Well, hydrogen embrittlement is a long known issue that has played havoc with metals at nuclear power plants and has lead to fuel rod cadding failures along with reduction of the rating of some containment vessels.
@TJ McDermott: I would strongly recommend against derating hydrogen embrittled parts, if by derating you mean using the affected parts in a lower-stress application. The problem is that it's extremely difficult to predict what level of stress a hydrogen-embrittled part will fail at. Even residual stresses from the forming process may be enough to produce microcracks, which may propagate later in fatigue. If I knew that a part was likely to be hydrogen embrittled, I wouldn't recommend using it in any application.
The same line of argument applies to baking parts as a re-work method after a problem has been found. As I mentioned, it's important to bake parts as soon as possible after plating or welding. Some aerospace specifications require that this be done within one hour. The more time passes, the less effective baking will be. This is not so much due to the hydrogen being any more difficult to remove (although you will hear this claim), so much as the fact that microcracks may have already formed as a result of residual stress. Obviously, once cracks have formed, no amount of baking will heal them.
As naperlou pointed out, prevention of process-induced hydrogen embrittlement depends on having a good quality system in place. If you're plating or welding high-strength parts, you need to ensure that they are always baked at the proper temperature within the specified length of time.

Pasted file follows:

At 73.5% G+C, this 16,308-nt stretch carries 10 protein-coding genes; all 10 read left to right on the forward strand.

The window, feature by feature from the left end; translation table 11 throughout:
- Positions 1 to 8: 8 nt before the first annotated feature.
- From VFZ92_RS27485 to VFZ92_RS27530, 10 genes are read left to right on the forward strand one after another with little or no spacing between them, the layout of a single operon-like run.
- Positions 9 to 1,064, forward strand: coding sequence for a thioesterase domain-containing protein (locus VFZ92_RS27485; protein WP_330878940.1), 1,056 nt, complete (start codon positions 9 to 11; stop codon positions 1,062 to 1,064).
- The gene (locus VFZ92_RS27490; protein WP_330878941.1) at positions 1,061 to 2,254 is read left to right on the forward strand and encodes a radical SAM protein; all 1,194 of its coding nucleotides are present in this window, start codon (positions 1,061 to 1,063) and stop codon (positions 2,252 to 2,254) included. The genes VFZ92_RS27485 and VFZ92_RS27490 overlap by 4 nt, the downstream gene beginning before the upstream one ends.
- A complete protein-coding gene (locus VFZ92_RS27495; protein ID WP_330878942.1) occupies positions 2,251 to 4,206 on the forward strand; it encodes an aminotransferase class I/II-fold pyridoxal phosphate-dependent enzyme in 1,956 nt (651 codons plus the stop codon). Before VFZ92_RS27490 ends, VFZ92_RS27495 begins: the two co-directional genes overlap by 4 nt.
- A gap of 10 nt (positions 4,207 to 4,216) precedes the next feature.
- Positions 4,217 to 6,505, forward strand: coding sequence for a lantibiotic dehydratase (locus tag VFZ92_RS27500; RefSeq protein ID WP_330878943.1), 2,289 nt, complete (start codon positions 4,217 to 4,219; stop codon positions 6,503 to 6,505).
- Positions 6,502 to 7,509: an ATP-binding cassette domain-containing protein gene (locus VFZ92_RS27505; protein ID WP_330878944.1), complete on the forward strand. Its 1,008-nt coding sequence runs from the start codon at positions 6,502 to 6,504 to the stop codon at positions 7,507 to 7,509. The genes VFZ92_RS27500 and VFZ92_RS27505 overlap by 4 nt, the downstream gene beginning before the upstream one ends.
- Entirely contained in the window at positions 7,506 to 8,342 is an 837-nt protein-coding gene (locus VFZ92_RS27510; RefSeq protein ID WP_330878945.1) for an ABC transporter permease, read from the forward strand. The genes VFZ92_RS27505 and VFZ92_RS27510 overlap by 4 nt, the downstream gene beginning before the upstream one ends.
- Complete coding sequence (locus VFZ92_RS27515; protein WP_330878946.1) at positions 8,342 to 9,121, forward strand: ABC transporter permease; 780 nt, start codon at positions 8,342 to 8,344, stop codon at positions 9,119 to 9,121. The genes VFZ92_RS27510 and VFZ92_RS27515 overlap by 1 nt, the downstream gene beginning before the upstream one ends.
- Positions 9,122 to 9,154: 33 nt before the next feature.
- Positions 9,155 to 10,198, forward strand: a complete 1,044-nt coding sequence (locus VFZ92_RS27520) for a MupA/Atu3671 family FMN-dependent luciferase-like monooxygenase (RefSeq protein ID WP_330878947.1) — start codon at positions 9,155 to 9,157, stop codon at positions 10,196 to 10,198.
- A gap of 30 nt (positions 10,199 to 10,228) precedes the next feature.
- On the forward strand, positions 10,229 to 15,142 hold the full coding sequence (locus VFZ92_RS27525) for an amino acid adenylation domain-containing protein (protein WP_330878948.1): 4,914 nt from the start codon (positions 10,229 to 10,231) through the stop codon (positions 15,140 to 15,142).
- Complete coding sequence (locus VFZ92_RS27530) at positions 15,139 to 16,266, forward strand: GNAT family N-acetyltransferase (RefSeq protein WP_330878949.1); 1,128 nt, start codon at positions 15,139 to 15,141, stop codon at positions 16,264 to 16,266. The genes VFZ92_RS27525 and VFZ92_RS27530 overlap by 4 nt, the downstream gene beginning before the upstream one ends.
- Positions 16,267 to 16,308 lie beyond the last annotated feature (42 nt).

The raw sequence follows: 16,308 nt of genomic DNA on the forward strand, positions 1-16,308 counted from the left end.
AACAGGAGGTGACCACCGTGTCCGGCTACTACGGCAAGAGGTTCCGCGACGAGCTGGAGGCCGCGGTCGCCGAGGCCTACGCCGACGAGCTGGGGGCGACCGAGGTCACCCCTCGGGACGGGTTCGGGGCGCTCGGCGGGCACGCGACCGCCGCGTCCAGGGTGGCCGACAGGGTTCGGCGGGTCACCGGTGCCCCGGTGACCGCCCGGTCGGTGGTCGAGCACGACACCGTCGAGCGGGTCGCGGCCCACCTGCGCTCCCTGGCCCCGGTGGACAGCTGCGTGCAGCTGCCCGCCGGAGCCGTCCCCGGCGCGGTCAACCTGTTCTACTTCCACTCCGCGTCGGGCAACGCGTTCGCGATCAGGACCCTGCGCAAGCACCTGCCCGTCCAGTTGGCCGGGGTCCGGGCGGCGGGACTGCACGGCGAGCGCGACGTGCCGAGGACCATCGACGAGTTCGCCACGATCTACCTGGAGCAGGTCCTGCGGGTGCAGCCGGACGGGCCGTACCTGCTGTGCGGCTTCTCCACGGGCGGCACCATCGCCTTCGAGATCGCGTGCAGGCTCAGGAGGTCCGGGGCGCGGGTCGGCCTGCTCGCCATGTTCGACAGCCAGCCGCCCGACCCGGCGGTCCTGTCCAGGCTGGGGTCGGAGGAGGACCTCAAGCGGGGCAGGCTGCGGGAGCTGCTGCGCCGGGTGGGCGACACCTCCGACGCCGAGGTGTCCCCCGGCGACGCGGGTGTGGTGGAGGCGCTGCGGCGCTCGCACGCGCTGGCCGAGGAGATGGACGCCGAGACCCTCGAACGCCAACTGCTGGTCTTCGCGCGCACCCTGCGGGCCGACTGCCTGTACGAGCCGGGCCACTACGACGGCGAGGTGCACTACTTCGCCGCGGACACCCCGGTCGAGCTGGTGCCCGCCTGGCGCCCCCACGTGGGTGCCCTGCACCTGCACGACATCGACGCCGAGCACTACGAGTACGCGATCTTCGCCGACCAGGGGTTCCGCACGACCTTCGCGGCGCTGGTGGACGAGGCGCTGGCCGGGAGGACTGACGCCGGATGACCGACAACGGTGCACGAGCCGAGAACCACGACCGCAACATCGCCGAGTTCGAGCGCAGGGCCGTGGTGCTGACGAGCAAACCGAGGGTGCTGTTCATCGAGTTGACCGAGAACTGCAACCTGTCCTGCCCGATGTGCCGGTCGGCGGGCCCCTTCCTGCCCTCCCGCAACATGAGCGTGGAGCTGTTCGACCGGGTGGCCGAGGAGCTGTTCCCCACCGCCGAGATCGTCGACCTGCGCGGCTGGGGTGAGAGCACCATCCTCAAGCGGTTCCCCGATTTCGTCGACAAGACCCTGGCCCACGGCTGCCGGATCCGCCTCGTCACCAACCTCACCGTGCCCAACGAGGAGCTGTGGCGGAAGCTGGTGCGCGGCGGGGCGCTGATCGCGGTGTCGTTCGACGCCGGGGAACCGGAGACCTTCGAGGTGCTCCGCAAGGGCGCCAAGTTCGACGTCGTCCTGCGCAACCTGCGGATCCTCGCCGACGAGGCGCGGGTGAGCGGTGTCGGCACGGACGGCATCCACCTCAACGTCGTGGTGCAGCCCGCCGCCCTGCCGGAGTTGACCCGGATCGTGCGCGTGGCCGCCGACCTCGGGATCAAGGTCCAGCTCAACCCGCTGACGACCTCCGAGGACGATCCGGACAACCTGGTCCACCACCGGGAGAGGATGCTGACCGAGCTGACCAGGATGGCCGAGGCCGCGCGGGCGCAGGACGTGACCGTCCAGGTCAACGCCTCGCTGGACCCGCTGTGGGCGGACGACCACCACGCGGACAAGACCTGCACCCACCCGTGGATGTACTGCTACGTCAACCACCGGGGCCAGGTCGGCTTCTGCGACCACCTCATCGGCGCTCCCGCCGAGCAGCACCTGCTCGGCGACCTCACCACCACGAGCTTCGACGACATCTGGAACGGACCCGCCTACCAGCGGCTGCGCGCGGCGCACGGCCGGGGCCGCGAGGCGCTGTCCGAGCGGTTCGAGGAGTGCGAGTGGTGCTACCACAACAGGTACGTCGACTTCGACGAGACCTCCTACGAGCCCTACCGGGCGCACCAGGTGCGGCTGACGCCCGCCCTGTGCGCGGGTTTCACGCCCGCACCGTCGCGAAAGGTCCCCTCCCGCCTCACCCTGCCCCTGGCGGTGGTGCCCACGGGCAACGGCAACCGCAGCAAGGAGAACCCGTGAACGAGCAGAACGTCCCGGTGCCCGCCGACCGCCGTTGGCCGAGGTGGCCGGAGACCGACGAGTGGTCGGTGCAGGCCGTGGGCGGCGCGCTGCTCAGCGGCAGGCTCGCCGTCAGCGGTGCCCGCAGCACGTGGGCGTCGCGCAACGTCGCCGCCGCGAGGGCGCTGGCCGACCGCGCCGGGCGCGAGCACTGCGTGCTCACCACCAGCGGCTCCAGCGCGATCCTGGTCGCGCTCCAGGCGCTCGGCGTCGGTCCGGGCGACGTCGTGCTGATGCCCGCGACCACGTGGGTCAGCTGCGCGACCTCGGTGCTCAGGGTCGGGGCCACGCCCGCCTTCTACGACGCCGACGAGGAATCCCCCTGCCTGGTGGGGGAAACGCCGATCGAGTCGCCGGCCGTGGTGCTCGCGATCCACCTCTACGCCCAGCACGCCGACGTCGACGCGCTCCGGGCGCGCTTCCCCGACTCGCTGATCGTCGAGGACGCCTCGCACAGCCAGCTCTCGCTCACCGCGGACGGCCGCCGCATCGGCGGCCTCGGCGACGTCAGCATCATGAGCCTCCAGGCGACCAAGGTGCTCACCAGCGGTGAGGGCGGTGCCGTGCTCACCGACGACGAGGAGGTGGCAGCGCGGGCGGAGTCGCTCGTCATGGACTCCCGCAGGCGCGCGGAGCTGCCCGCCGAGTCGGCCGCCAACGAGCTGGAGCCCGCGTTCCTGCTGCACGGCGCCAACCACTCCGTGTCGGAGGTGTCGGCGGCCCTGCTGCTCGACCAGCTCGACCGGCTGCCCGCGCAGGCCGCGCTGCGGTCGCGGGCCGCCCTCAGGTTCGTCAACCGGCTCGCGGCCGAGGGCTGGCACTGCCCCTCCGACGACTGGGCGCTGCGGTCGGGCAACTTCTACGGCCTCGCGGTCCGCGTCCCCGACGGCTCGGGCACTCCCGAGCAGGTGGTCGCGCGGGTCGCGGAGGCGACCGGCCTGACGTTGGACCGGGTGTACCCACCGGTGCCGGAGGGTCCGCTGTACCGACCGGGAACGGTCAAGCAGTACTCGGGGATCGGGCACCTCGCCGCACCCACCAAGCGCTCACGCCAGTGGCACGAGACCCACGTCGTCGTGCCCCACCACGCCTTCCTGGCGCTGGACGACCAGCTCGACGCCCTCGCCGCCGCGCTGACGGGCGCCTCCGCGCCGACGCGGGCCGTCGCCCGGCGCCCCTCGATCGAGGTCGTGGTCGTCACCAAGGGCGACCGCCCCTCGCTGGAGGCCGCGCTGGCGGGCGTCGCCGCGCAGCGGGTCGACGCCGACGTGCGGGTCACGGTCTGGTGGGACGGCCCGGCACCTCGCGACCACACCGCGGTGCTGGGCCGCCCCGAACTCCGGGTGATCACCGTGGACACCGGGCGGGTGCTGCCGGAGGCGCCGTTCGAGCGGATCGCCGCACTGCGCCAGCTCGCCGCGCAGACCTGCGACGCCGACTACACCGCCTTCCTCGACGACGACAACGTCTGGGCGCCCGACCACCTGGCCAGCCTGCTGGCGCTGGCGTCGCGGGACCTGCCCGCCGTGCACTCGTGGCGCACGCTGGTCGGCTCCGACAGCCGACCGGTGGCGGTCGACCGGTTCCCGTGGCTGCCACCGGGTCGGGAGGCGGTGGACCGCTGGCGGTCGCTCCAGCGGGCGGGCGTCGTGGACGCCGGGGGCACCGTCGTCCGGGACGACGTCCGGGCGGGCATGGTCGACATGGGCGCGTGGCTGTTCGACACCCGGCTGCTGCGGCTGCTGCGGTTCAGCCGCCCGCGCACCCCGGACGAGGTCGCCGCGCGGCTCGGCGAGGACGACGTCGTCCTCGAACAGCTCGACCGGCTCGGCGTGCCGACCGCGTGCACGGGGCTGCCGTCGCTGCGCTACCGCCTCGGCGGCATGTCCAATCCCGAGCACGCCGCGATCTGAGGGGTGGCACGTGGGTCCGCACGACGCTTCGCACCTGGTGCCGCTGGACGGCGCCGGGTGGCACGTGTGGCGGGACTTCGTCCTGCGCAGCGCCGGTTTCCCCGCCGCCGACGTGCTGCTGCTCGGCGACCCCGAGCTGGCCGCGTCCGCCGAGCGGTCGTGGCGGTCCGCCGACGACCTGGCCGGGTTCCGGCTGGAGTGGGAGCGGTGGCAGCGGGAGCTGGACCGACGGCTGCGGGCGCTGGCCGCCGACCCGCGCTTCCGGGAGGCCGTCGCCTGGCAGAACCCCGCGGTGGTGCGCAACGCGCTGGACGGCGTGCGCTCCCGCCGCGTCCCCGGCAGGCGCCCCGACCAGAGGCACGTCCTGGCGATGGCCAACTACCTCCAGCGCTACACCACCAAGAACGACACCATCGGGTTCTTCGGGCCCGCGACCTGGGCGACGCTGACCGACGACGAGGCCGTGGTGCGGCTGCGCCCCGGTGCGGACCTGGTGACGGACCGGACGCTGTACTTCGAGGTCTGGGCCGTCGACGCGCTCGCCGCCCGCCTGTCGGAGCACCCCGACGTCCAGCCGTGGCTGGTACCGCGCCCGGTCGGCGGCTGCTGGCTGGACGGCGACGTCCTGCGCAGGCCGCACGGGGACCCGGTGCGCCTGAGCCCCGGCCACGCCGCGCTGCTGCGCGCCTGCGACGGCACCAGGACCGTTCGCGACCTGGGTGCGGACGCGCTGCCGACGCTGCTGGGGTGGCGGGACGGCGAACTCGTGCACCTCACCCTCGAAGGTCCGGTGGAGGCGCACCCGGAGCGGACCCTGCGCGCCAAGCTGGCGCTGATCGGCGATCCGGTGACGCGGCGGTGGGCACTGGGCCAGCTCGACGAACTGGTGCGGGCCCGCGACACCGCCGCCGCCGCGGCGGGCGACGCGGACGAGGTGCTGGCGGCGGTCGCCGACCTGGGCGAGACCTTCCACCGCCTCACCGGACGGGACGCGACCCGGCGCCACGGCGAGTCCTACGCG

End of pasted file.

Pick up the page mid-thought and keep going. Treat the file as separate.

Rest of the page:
This is an interesting example of a failure mode that is not going to be easy to predict. It seems that, short of testing a sample of the parts after each process, one can only track the parts after production and remedy situations as they occur. This requires a detailed tracking of the products after delivery and detailed reports of problems. In general, quality control systems do this. By linking those databases with design data in a PLM system, another big theme of Design News lately, one can avoid the problem in the future.
Are they robots or androids? We're not exactly sure. Each talking, gesturing Geminoid looks exactly like a real individual, starting with their creator, professor Hiroshi Ishiguro of Osaka University in Japan.
For industrial control applications, or even a simple assembly line, that machine can go almost 24/7 without a break. But what happens when the task is a little more complex? That’s where the “smart” machine would come in. The smart machine is one that has some simple (or complex in some cases) processing capability to be able to adapt to changing conditions. Such machines are suited for a host of applications, including automotive, aerospace, defense, medical, computers and electronics, telecommunications, consumer goods, and so on. This discussion will examine what’s possible with smart machines, and what tradeoffs need to be made to implement such a solution.